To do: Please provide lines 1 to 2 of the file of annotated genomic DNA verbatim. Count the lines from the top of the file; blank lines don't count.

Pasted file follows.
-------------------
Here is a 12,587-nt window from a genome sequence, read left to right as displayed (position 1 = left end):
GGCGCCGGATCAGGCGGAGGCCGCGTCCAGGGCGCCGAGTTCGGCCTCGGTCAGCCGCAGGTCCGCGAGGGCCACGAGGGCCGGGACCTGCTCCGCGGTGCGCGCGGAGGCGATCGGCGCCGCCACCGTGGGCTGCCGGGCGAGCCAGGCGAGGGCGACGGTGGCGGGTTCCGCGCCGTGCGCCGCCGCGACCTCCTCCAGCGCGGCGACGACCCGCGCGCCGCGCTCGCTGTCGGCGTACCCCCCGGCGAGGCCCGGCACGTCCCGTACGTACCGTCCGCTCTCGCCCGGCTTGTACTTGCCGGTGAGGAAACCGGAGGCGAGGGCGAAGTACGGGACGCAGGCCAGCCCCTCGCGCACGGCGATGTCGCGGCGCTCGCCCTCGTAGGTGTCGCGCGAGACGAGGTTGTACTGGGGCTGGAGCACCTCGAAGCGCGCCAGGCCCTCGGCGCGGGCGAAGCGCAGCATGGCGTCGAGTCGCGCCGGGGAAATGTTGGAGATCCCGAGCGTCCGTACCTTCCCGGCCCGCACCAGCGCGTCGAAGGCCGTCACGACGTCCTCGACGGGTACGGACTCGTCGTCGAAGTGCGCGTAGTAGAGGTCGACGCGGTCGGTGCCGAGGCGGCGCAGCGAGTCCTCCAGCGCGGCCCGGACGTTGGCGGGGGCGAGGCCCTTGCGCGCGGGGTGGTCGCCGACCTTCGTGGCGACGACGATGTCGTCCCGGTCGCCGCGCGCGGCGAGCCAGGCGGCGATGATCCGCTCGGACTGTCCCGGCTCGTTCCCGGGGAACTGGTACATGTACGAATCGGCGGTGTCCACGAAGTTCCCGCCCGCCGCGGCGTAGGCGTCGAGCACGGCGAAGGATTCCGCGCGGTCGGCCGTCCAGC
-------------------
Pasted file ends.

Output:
Here is a 12,587-nt window from a genome sequence, read left to right as displayed (position 1 = left end):
GGCGCCGGATCAGGCGGAGGCCGCGTCCAGGGCGCCGAGTTCGGCCTCGGTCAGCCGCAGGTCCGCGAGGGCCACGAGGGCCGGGACCTGCTCCGCGGTGCGCGCGGAGGCGATCGGCGCCGCCACCGTGGGCTGCCGGGCGAGCCAGGCGAGGGCGACGGTGGCGGGTTCCGCGCCGTGCGCCGCCGCGACCTCCTCCAGCGCGGCGACGACCCGCGCGCCGCGCTCGCTGTCGGCGTACCCCCCGGCGAGGCCCGGCACGTCCCGTACGTACCGTCCGCTCTCGCCCGGCTTGTACTTGCCGGTGAGGAAACCGGAGGCGAGGGCGAAGTACGGGACGCAGGCCAGCCCCTCGCGCACGGCGATGTCGCGGCGCTCGCCCTCGTAGGTGTCGCGCGAGACGAGGTTGTACTGGGGCTGGAGCACCTCGAAGCGCGCCAGGCCCTCGGCGCGGGCGAAGCGCAGCATGGCGTCGAGTCGCGCCGGGGAAATGTTGGAGATCCCGAGCGTCCGTACCTTCCCGGCCCGCACCAGCGCGTCGAAGGCCGTCACGACGTCCTCGACGGGTACGGACTCGTCGTCGAAGTGCGCGTAGTAGAGGTCGACGCGGTCGGTGCCGAGGCGGCGCAGCGAGTCCTCCAGCGCGGCCCGGACGTTGGCGGGGGCGAGGCCCTTGCGCGCGGGGTGGTCGCCGACCTTCGTGGCGACGACGATGTCGTCCCGGTCGCCGCGCGCGGCGAGCCAGGCGGCGATGATCCGCTCGGACTGTCCCGGCTCGTTCCCGGGGAACTGGTACATGTACGAATCGGCGGTGTCCACGAAGTTCCCGCCCGCCGCGGCGTAGGCGTCGAGCACGGCGAAGGATTCCGCGCGGTCGGCCGTCCAGC